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Environ Sci Technol. 2018 Sep 4;52(17):9634-9645. doi: 10.1021/acs.est.8b01948. Epub 2018 Aug 20.

Can We Swim Yet? Systematic Review, Meta-Analysis, and Risk Assessment of Aging Sewage in Surface Waters.

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Department of Civil and Environmental Engineering , Stanford University , Stanford , California 94305 , United States.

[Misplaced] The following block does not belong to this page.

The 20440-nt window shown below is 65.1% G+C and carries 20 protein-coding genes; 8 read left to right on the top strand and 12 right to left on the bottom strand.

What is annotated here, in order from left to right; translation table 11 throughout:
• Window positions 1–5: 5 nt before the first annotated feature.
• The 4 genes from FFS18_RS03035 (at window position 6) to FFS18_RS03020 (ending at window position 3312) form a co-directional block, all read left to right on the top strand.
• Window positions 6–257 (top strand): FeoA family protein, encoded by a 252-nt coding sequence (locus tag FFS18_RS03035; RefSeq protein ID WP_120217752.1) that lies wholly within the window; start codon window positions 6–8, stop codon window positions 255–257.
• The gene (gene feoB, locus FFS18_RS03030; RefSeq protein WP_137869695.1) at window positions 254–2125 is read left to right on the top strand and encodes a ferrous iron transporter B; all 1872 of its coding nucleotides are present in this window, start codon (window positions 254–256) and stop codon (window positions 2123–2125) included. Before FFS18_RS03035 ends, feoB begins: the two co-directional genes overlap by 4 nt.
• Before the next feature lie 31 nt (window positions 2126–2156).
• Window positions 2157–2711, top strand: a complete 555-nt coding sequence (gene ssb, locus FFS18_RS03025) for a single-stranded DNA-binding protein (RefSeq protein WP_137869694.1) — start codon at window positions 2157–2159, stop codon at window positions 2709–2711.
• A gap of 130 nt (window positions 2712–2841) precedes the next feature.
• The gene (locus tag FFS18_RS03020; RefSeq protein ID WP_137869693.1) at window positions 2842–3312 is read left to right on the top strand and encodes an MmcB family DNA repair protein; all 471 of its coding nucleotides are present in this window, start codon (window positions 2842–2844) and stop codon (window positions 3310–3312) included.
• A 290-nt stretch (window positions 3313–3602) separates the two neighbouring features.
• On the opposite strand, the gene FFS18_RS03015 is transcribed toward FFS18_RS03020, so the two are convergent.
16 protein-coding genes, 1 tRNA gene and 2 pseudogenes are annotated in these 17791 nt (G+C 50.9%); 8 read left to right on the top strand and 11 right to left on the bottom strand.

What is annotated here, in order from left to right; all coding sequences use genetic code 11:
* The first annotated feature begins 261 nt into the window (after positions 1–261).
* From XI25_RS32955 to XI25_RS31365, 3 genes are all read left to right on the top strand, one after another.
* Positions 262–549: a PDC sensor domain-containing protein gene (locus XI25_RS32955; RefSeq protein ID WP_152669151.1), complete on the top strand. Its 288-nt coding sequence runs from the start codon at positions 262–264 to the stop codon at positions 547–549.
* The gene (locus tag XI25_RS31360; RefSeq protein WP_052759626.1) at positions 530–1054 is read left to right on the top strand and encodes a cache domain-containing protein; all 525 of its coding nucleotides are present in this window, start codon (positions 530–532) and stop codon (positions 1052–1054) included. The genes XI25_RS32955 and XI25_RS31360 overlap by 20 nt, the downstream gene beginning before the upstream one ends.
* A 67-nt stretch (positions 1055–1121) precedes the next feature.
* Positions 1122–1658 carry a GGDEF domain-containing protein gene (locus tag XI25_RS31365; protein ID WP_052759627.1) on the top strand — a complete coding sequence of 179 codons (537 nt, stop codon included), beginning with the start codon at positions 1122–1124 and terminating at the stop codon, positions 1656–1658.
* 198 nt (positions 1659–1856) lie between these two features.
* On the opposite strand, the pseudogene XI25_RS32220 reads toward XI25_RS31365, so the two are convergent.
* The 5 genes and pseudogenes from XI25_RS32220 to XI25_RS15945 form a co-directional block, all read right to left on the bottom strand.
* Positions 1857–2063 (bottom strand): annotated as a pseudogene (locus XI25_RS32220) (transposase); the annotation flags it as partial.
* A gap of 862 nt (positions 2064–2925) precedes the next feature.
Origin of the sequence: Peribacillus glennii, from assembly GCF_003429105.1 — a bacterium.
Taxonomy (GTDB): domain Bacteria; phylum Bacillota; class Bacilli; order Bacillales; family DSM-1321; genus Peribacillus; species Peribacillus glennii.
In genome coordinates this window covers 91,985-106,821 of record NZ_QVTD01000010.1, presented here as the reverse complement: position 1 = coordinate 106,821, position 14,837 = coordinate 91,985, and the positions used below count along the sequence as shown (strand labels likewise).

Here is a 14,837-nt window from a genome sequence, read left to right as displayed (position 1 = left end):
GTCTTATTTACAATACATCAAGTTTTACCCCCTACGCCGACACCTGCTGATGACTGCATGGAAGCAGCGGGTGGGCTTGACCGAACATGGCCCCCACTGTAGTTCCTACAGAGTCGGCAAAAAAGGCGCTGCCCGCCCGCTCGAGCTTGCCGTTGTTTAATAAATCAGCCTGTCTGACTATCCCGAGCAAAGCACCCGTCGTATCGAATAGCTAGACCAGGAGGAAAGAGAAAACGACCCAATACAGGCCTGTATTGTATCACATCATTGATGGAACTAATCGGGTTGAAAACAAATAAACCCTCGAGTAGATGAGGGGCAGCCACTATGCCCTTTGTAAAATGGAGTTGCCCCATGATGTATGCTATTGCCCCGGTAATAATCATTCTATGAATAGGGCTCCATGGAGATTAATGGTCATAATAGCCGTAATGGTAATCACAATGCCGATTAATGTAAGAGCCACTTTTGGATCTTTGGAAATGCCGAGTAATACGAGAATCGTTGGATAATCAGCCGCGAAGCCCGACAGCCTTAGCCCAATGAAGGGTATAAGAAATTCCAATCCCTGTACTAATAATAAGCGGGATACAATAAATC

This study investigated the risk of gastrointestinal illness associated with swimming in surface waters with aged sewage contamination. First, a systematic review compiled 333 first order decay rate constants ( k) for human norovirus and its surrogates feline calicivirus and murine norovirus, Salmonella, Campylobacter, Escherichia coli O157:H7, Giardia, and Cryptosporidium, and human-associated indicators in surface water. A meta-analysis investigated effects of sunlight, temperature, and water matrix on k. There was a relatively large number of k for bacterial pathogens and some human-associated indicators ( n > 40), fewer for protozoans ( n = 14-22), and few for human norovirus and its Caliciviridae surrogates ( n = 2-4). Average k ranked: Campylobacter > human-associated markers > Salmonella> E. coli O157:H7 > norovirus and its surrogates > Giardia > Cryptosporidium. Compiled k values were used in a quantitative microbial risk assessment (QMRA) to simulate gastrointestinal illness risk associated with swimming in water with aged sewage contamination. The QMRA used human-associated fecal indicator HF183 as an index for the amount of sewage present and thereby provided insight into how risk relates to HF183 concentrations in surface water. Because exposure to norovirus contributed the majority of risk, and HF183 k is greater than norovirus k, the risk associated with exposure to a fixed HF183 concentration increases with the age of contamination. Swimmer exposure to sewage after it has aged ∼3 days results in median risks less than 30/1000. A risk-based water quality threshold for HF183 in surface waters that takes into account uncertainty in contamination age is derived to be 4100 copies/100 mL.


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